Green Bay Packers: Do Fans Really Have Any Questions About Rodgers' Leadership?

Colby LanhamCorrespondent IJanuary 24, 2013

SAN FRANCISCO, CA - JANUARY 12:  Quarterback Aaron Rodgers #12 of the Green Bay Packers throws the ball against the San Francisco 49ers during the NFC Divisional Playoff Game at Candlestick Park on January 12, 2013 in San Francisco, California.  (Photo by Thearon W. Henderson/Getty Images)
Thearon W. Henderson/Getty Images

The 2013 off-season has a lot of questions that need answering.

Will Charles Woodson be back with the team with his $10 million salary? Has Dom Capers' time run out as defensive coordinator after the Packers' inability to contain 49ers quarterback Colin Kaepernick? Will other familiar names like AJ Hawk and Jermichael Finley be back? And what will be done at running back and along the offensive line?

But despite all these questions, the only certain thing is that quarterback Aaron Rodgers will once again be at the helm of the Packers' offense. Lately, however, there have been questions regarding his leadership overall.

But is there a disconnect between Rodgers and some of his teammates?

While no Packers players have publicly criticized Rodgers, the signs began in September, when Blake Baratzthe agent for Packers tight end Jermichael Finleytook to Twitter to rip Rodgers:

"ARod is a great QB he isn't a great leader," Baratz tweeted. "There's a major difference. Leaders take the blame & make every1 better. He doesn't."

-Rob Reischel of the Milwaukee Journal-Sentinel

And Finley's agent was not the only one to question Rodgers' leadership. In October, CBS' Shannon Sharpe, a Hall of Fame tight end who played for the Baltimore Ravens and the Denver Broncos, took the opportunity to rip Rodgers on the air:

"Aaron Rodgers . . . he strikes me as a guy that, it's always someone else's fault other than his own," Sharpe said. "I'm not so sure, I'm not so sure, that deep down inside, how well his receiving corps really likes Aaron Rodgers.

"I tell you what else, just because you're a great quarterback and an MVP quarterback that doesn't make you a great person. There is a difference between the two."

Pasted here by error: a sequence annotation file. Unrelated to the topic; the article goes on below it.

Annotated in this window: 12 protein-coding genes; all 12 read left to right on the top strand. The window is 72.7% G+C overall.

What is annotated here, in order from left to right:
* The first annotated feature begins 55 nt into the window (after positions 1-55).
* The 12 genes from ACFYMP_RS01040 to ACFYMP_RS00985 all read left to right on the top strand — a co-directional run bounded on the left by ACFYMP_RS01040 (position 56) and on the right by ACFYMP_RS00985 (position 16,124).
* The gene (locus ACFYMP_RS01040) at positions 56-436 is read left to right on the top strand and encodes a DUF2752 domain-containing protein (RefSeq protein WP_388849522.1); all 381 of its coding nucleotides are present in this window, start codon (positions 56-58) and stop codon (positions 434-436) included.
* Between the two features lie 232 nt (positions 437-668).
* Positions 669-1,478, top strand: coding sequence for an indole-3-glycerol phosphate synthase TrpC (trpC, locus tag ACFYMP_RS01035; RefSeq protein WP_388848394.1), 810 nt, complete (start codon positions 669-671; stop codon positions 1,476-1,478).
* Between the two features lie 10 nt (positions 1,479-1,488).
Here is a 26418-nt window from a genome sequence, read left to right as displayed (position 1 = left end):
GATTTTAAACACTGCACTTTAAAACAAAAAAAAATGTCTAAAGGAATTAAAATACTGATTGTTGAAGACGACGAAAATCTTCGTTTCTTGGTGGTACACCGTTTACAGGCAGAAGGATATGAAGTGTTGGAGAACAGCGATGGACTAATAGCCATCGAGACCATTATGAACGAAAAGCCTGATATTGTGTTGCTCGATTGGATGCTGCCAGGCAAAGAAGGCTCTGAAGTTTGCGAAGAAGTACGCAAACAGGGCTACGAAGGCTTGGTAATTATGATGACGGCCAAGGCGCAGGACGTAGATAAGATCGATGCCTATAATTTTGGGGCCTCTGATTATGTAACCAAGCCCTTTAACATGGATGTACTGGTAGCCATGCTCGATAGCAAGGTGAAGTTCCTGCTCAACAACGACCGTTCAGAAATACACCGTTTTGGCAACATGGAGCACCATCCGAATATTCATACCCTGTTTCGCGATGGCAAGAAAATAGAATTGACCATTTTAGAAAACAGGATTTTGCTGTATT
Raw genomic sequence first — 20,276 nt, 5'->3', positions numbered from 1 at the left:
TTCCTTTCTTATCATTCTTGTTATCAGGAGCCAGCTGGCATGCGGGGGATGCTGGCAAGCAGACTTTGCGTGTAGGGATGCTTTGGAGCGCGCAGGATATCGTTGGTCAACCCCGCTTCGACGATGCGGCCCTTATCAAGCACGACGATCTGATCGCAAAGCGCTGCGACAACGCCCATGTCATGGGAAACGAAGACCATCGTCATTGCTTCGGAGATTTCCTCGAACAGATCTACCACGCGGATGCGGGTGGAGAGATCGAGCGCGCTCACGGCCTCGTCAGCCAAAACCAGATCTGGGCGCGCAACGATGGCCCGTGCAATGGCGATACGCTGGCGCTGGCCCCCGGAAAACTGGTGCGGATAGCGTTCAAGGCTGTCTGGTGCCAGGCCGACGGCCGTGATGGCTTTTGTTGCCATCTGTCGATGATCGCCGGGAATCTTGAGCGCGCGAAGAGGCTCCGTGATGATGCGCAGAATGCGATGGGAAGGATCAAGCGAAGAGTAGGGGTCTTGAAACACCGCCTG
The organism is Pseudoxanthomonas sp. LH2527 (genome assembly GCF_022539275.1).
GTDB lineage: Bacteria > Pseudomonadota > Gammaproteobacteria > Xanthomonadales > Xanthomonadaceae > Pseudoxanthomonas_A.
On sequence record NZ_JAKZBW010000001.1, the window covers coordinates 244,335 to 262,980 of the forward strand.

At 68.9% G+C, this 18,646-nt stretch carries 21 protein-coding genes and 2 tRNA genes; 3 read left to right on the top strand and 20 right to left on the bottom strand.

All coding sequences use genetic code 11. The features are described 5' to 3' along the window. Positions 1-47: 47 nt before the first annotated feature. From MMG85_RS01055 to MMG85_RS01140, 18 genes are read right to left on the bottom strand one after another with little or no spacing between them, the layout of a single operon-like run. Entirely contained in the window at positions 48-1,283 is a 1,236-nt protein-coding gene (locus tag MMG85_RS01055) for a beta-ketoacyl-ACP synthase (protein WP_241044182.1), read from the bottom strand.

-Rob Reischel of the Milwaukee Journal-Sentinel

And it didn't end there.Later in December, Packers receiver Greg Jennings' sister followed Sharpe's lead in criticism of Rodgers via Twitter:

"ARod is the most overrated QB in the league! He is no where near Peyton or Brady! It sickens me, Peyton would avg. 5 TD with this squad!!!"

-Rob Reischel of the Milwaukee Journal-Sentinel

You get the idea. Now, Rodgers definitely took some heat for the way he handled things, especially given the team's 2-3 start early in the season. He took heat in their first game against the Chicago Bears for getting on James Jones for running the wrong route, and even took heat to the scout team's performance in practice and how they needed to step it up. And all of a sudden his leadership is questioned.

But notice how people have never questioned when Tom Brady or Peyton Manning rips into one of their teammates for an incorrect play, and they have vented their frustrations more than once on their receivers and their offensive line.

Aaron Rodgers has rarely played behind a complete offensive line at all positions, with the tackle position being the biggest problem until the Packers finally drafted Bryan Bulaga. And even then, the other tackle spot is still inconsistent. But fans should not be so quick to rip Rodgers' leadership ability.

Many say Rodgers has not made himself accountable. But when the Packers have started out slow, Rodgers has adjusted the way he plays and has been the catalyst for this team. His leadership was evident during the Packers' Super Bowl run in 2010 and even last year when the Pack went 15-1 in the regular season. Just because Rodgers rips someone does not mean he is not being accountable. As great a quarterback as Peyton Manning is, you can bet that he has ripped his receiving corps during his career on a regular basis.

It has been Rodgers that has put this team on his back and turned the season around, and he did so this year en route to an 11-5 season after a 2-3 start to the season. His chemistry with his receiving corps doesn't happen overnight; he has been a good enough leader to develop it in practice, he has not been a problem off the field and he doesn't garner any kind of media attention.

A large part of Rodgers' getting into his receivers stems largely from the competitive nature that is just as big as Brady's or Manning's. If any other player not named Brady or Manning acts the way they do, they are automatically deemed less of a leader because of it.

Hans't Rodgers shown his leadership ability since becoming the starter in 2008? Since his 6-10 start then, he has won at least ten games his past three seasons, was named to the Pro Bowl in three seasons, was named a first-team All-Pro in 2011 and Second team in 2012, was named NFL MVP in 2011 and Super Bowl MVP, guiding the first ever No. 6 seeded team to do so.

So let's not be so quick to rip Rodgers for his leadership ability.